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Female Schooling, Non-Market Productivity, and Labor Market Participation in Nigeria

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  • Adebayo B. Aromolaran
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    Abstract

    Economists have argued that increasing female schooling positively influences the labor supply of married women by inducing a faster rise in market productivity relative to non-market productivity. I use the Nigerian Labor Force Survey to investigate how own and husband's schooling affect women's labor market participation. I find that additional years of postsecondary education increases wage market participation probability by as much as 15.2%. A marginal increase in primary schooling has no effect on probability of wage employment, but could enhance participation rates in self-employment by about 5.40%. These effects are likely to be stronger when a woman is married to a more educated spouse. The results suggest that primary education is more productive in non-wage work relative to wage work, while postsecondary education is more productive in wage work. Finally, I find evidence suggesting that non-market work may not be a normal good for married women in Nigeria.

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    File URL: http://www.econ.yale.edu/growth_pdf/cdp879.pdf
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    Bibliographic Info

    Paper provided by Economic Growth Center, Yale University in its series Working Papers with number 879.

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    Length: 70 pages
    Date of creation: Jan 2004
    Date of revision:
    Handle: RePEc:egc:wpaper:879

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    Keywords: Nigeria; Female Schooling; Women's Labor Market Participation; Non-Market Productivity;

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    1. Thomas A. Mahoney, 1961. "Factors determining the labor force participation of married women," Industrial and Labor Relations Review, ILR Review, Cornell University, ILR School, vol. 14(4), pages 563-577, July.
    2. Schultz, T Paul, 1990. "Women's Changing Participation in the Labor Force: A World Perspective," Economic Development and Cultural Change, University of Chicago Press, vol. 38(3), pages 457-88, April.
    3. Rosenzweig, Mark R & Schultz, T Paul, 1982. "Market Opportunities, Genetic Endowments, and Intrafamily Resource Distribution: Child Survival in Rural India," American Economic Review, American Economic Association, vol. 72(4), pages 803-15, September.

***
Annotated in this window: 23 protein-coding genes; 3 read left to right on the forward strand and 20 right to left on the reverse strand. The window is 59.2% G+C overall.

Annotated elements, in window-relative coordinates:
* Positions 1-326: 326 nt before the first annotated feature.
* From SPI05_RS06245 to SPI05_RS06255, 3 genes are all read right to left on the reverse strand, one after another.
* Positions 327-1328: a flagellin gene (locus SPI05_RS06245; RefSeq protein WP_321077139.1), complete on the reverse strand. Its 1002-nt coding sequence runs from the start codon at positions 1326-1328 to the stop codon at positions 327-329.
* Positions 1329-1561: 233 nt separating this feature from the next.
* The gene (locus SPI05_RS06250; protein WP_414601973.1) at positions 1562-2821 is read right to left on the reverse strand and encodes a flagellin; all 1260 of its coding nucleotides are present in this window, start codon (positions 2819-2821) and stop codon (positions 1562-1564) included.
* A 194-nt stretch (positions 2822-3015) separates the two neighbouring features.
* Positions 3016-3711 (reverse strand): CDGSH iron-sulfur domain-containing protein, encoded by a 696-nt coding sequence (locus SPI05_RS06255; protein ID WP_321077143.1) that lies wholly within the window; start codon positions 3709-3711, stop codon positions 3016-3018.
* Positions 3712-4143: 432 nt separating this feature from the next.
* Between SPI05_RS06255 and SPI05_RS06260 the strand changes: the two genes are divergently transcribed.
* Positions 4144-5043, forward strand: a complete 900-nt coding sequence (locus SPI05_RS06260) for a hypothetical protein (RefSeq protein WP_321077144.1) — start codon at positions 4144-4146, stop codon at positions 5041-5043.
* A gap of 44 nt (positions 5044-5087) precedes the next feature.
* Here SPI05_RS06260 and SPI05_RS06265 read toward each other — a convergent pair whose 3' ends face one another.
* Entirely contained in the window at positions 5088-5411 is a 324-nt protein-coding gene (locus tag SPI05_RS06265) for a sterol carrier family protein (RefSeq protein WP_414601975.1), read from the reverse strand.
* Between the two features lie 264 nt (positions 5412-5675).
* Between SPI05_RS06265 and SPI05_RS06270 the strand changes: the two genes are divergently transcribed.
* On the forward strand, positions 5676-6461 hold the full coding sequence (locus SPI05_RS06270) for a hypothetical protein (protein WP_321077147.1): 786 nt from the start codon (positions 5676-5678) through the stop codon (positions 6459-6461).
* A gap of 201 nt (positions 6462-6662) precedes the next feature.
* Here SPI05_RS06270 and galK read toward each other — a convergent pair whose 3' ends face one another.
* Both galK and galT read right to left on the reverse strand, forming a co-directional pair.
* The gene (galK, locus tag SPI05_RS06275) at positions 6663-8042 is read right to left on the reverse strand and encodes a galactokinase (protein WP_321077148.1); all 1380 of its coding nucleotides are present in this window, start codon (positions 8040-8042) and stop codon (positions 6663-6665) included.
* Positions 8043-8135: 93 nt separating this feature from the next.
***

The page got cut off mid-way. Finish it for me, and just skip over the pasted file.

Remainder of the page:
4. T. Paul Schultz, 1994. "Marital Status and Fertility in the United States: Welfare and Labor Market Effects," Journal of Human Resources, University of Wisconsin Press, vol. 29(2), pages 637-669.
    5. Paul Schultz, T., 2002. "Why Governments Should Invest More to Educate Girls," World Development, Elsevier, vol. 30(2), pages 207-225, February.
    6. Killingsworth, Mark R. & Heckman, James J., 1987. "Female labor supply: A survey," Handbook of Labor Economics, in: O. Ashenfelter & R. Layard (ed.), Handbook of Labor Economics, edition 1, volume 1, chapter 2, pages 103-204 Elsevier.
    7. David Lam & Suzanne Duryea, 1999. "Effects of Schooling on Fertility, Labor Supply, and Investments in Children, with Evidence from Brazil," Journal of Human Resources, University of Wisconsin Press, vol. 34(1), pages 160-192.
    8. Rosenzweig, Mark R & Schultz, T Paul, 1989. "Schooling, Information and Nonmarket Productivity: Contraceptive Use and Its Effectiveness," International Economic Review, Department of Economics, University of Pennsylvania and Osaka University Institute of Social and Economic Research Association, vol. 30(2), pages 457-77, May.
    9. Schultz, T.P., 1990. "Testing The Neoclassical Model Of Family Labor Supply And Fertility," Papers 601, Yale - Economic Growth Center.
    10. Heckman, James J, 1974. "Shadow Prices, Market Wages, and Labor Supply," Econometrica, Econometric Society, vol. 42(4), pages 679-94, July.
    11. Schultz, T.P., 1991. "International Differences in Labor Force Participation in Families and Firms," Papers 634, Yale - Economic Growth Center.
    12. Paul Schultz, T., 2001. "Women's roles in the agricultural household: Bargaining and human capital investments," Handbook of Agricultural Economics, in: B. L. Gardner & G. C. Rausser (ed.), Handbook of Agricultural Economics, edition 1, volume 1, chapter 8, pages 383-456 Elsevier.
    13. Schultz, T.P., 1999. "Women's Role in the Agricultural Household: Bargaining and Human Capital," Papers 803, Yale - Economic Growth Center.
    14. Heckman, James J, 1978. "A Partial Survey of Recent Research on the Labor Supply of Women," American Economic Review, American Economic Association, vol. 68(2), pages 200-207, May.
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